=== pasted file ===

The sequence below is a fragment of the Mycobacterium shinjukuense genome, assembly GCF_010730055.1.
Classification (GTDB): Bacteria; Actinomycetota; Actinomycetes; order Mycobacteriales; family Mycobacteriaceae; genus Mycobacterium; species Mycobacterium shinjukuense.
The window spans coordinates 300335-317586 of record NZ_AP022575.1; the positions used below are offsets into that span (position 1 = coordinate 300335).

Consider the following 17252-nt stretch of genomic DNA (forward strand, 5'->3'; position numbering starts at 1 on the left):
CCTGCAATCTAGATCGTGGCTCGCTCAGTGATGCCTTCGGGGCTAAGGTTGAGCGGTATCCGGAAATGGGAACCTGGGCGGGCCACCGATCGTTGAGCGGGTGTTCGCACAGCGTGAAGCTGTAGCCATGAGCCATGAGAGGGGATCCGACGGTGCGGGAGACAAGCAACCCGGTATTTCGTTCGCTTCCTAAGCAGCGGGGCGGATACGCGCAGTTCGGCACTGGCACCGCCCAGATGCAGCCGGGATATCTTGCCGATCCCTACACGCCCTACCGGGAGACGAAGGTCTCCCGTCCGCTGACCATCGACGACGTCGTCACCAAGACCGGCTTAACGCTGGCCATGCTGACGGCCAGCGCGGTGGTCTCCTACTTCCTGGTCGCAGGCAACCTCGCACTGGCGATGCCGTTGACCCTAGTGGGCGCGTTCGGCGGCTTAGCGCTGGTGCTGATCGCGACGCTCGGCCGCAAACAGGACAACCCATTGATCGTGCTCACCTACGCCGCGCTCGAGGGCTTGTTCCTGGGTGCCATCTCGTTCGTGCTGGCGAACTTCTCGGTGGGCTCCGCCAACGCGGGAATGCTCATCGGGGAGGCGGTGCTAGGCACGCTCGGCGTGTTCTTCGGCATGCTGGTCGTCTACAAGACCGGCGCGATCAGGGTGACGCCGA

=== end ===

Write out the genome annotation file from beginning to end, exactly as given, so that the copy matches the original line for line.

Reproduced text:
The sequence below is a fragment of the Mycobacterium shinjukuense genome, assembly GCF_010730055.1.
Classification (GTDB): Bacteria; Actinomycetota; Actinomycetes; order Mycobacteriales; family Mycobacteriaceae; genus Mycobacterium; species Mycobacterium shinjukuense.
The window spans coordinates 300335-317586 of record NZ_AP022575.1; the positions used below are offsets into that span (position 1 = coordinate 300335).

Consider the following 17252-nt stretch of genomic DNA (forward strand, 5'->3'; position numbering starts at 1 on the left):
CCTGCAATCTAGATCGTGGCTCGCTCAGTGATGCCTTCGGGGCTAAGGTTGAGCGGTATCCGGAAATGGGAACCTGGGCGGGCCACCGATCGTTGAGCGGGTGTTCGCACAGCGTGAAGCTGTAGCCATGAGCCATGAGAGGGGATCCGACGGTGCGGGAGACAAGCAACCCGGTATTTCGTTCGCTTCCTAAGCAGCGGGGCGGATACGCGCAGTTCGGCACTGGCACCGCCCAGATGCAGCCGGGATATCTTGCCGATCCCTACACGCCCTACCGGGAGACGAAGGTCTCCCGTCCGCTGACCATCGACGACGTCGTCACCAAGACCGGCTTAACGCTGGCCATGCTGACGGCCAGCGCGGTGGTCTCCTACTTCCTGGTCGCAGGCAACCTCGCACTGGCGATGCCGTTGACCCTAGTGGGCGCGTTCGGCGGCTTAGCGCTGGTGCTGATCGCGACGCTCGGCCGCAAACAGGACAACCCATTGATCGTGCTCACCTACGCCGCGCTCGAGGGCTTGTTCCTGGGTGCCATCTCGTTCGTGCTGGCGAACTTCTCGGTGGGCTCCGCCAACGCGGGAATGCTCATCGGGGAGGCGGTGCTAGGCACGCTCGGCGTGTTCTTCGGCATGCTGGTCGTCTACAAGACCGGCGCGATCAGGGTGACGCCGA